-- end --

Download FASTA File
Creative Commons Attribution 3.0 (CC BY 3.0)

© Barcode of Life Data Systems

Source: Barcode of Life Data Systems (BOLD)

Trusted

Article rating from 0 people

Default rating: 2.5 of 5

Statistics of barcoding coverage: Carcharhinus amboinensis

Barcode of Life Data Systems (BOLDS) Stats
Public Records: 11
Specimens with Barcodes: 66
Species With Barcodes: 1
Creative Commons Attribution 3.0 (CC BY 3.0)

© Barcode of Life Data Systems

Source: Barcode of Life Data Systems (BOLD)

Trusted

Article rating from 0 people

Default rating: 2.5 of 5

Conservation

Conservation Status

IUCN Red List Assessment


Red List Category
DD
Data Deficient

Red List Criteria

Version
3.1

Year Assessed
2009

Assessor/s
Cliff, G.

Reviewer/s
Musick, J.A. & Fowler, S.L. (Shark Red List Authority)

Contributor/s

Justification
This assessment is based on the information published in the 2005 shark status survey (Fowler et al. 2005).

The Pigeye Shark (Carcharhinus amboinensis) is sporadically distributed in the Indo-West Pacific, which may, in part, be due to an inability to distinguish it from other members of the genus Carcharhinus, especially the Bull Shark (C. leucas). Where fisheries data are available, this species constitutes a very small component of the catch, suggesting that it may not be common. Given its apparently sporadic distribution and low abundance, this shark may be unable to sustain heavy, localised fishing pressure. In the absence of further information, it is classified globally as Data Deficient. However, data are available from South Africa demonstrating a significant declining trend in catches, hence the Near Threatened assessment for the Southwest Indian Ocean Subpopulation.

History
  • 2000
    Data Deficient
Creative Commons Attribution Non Commercial Share Alike 3.0 (CC BY-NC-SA 3.0)

© International Union for Conservation of Nature and Natural Resources

Source: IUCN

Trusted

Article rating from 0 people

Default rating: 2.5 of 5

Population

Population Trend
Unknown
Creative Commons Attribution Non Commercial Share Alike 3.0 (CC BY-NC-SA 3.0)

© International Union for Conservation of Nature and Natural Resources

Source: IUCN

Trusted

Article rating from 0 people

Default rating: 2.5 of 5

Threats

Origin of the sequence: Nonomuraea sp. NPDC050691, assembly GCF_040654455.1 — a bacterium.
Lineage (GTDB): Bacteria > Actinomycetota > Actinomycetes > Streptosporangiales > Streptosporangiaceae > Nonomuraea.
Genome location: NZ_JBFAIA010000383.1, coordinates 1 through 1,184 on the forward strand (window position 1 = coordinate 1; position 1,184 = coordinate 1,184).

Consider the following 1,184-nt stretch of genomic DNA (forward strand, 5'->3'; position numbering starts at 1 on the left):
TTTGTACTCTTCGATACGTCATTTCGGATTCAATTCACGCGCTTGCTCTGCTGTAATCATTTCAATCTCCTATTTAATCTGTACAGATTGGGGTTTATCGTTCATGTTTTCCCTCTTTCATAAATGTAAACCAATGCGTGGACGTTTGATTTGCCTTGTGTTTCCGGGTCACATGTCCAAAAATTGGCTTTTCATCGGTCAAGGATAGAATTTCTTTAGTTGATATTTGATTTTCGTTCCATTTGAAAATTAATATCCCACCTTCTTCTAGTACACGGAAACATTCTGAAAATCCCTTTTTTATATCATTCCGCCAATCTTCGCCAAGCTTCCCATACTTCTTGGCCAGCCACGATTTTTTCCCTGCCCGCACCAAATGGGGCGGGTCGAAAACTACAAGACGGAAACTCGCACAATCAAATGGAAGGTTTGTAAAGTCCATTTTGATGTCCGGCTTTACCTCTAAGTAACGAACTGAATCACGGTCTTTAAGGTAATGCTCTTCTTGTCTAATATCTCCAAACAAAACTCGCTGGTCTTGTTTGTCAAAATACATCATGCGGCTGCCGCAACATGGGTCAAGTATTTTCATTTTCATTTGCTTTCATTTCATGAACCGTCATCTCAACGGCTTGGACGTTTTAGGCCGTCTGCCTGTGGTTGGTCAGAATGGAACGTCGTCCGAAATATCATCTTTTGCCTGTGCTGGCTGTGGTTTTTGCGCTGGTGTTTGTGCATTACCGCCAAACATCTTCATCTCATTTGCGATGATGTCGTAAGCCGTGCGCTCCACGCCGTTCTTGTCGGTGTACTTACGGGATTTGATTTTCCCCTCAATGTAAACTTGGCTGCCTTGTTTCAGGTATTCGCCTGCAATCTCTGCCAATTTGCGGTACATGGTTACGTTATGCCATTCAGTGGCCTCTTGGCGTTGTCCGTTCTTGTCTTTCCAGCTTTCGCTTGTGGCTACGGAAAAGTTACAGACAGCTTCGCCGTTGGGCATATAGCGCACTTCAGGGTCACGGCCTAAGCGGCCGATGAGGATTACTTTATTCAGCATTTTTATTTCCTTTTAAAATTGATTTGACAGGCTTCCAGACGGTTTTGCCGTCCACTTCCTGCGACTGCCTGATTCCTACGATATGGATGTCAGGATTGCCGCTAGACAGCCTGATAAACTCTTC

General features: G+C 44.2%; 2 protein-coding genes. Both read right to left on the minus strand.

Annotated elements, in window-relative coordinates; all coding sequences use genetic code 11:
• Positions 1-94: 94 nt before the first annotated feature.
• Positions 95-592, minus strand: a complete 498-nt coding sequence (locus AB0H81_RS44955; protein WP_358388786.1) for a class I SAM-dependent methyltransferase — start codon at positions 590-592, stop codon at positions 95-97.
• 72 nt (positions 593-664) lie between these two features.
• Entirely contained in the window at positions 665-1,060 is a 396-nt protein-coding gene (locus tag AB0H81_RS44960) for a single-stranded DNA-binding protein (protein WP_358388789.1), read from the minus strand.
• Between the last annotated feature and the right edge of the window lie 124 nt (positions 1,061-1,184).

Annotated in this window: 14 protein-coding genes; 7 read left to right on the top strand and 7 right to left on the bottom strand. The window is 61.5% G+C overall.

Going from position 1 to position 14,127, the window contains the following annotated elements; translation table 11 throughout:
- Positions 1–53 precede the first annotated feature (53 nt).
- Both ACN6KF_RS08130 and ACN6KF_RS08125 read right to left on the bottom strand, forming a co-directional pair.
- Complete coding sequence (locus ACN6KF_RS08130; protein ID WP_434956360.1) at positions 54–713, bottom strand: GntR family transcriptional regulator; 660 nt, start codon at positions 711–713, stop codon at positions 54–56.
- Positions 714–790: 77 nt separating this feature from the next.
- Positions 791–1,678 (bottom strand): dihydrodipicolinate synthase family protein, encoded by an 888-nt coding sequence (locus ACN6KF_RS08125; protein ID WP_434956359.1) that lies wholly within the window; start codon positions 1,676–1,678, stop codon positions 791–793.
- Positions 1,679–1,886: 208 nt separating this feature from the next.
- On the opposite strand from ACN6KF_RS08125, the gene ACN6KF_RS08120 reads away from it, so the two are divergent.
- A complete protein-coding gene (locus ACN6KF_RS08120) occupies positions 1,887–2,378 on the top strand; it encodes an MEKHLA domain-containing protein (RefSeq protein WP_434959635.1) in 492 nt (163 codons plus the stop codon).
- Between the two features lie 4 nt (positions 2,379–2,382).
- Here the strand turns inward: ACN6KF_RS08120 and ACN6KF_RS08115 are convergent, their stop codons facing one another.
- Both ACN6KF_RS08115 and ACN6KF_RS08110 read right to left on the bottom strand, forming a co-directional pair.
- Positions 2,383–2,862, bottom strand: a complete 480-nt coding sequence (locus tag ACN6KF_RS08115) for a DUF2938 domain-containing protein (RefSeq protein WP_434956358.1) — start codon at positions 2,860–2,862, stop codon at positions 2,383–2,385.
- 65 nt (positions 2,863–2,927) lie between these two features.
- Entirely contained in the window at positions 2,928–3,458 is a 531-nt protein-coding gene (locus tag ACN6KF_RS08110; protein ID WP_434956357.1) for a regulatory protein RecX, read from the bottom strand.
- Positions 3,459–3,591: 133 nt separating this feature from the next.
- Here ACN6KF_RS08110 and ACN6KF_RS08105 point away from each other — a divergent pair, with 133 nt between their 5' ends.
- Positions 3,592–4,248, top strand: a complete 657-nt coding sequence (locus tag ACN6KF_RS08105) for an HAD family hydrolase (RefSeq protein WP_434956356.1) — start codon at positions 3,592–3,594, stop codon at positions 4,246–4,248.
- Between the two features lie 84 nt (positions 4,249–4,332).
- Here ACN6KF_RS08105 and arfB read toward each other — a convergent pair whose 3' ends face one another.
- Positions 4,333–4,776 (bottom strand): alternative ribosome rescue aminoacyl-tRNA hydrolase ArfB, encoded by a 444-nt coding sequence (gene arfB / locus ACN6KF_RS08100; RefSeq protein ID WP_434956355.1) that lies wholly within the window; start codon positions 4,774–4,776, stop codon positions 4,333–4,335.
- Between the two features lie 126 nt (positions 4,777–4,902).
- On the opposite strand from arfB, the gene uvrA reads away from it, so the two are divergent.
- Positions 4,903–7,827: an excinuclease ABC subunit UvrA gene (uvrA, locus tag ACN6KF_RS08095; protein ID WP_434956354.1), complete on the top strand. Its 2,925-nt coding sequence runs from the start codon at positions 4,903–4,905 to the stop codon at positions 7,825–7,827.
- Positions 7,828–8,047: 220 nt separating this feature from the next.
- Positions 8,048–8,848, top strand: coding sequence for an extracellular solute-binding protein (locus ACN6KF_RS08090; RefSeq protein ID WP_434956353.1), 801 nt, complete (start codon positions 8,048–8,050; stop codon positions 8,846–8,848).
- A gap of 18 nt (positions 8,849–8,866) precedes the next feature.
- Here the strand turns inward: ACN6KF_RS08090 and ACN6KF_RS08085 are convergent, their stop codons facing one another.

Major Threats
This species is caught in small numbers for its meat and fins in the Northern Shark Fishery which comprises longlining and pelagic and demersal gillnetting off northern Australia (Stevens and McLoughlin 1991, Last and Stevens 1994, McLoughlin et al. 1994). The Northern Pelagic Fish Stock Programme sampled in this fishing area with similar gear between January 1984?May 1985 and found that C. amboinensis comprised 0.5% of the pelagic gillnet and 3.5% of the longline catch of sharks (Bentley 1996).

Pigeye Shark constituted 0.5% (16 specimens) of the annual shark catch in the nets protecting swimming beaches in KwaZulu-Natal. The catch rate fluctuated at about 0.4 sharks per km of net per year between 1978?1990; data from the early years of this fishery (1952?1977) are not available. Richards Bay, the northernmost netted beach, where nets were introduced in 1981, had the highest catch of this species (annual average six, range 0?25). At this locality there was a significant decline in catch rates (Cliff and Dudley 1991), suggesting highly localised depletion. Immature sharks dominated the catches in all the above fisheries, and mature sharks may occur to the north of the netted region in this area.
Creative Commons Attribution Non Commercial Share Alike 3.0 (CC BY-NC-SA 3.0)

© International Union for Conservation of Nature and Natural Resources

Source: IUCN

Trusted

Article rating from 0 people

Default rating: 2.5 of 5

Data deficient (DD)
Creative Commons Attribution Non Commercial 3.0 (CC BY-NC 3.0)

© FishBase

Source: FishBase

Trusted

Article rating from 0 people

Default rating: 2.5 of 5

Management

Conservation Actions

Conservation Actions
Given the low incidence of this species in commercial catches, there are no known conservation and management initiatives.
Creative Commons Attribution Non Commercial Share Alike 3.0 (CC BY-NC-SA 3.0)

© International Union for Conservation of Nature and Natural Resources

Source: IUCN

Trusted

Article rating from 0 people

Default rating: 2.5 of 5

Relevance to Humans and Ecosystems

Benefits

Importance

fisheries: minor commercial; gamefish: yes; price category: medium; price reliability: very questionable: based on ex-vessel price for species in this family
Creative Commons Attribution Non Commercial 3.0 (CC BY-NC 3.0)

© FishBase

Source: FishBase

Trusted

Article rating from 0 people

Default rating: 2.5 of 5

Wikipedia

Pigeye shark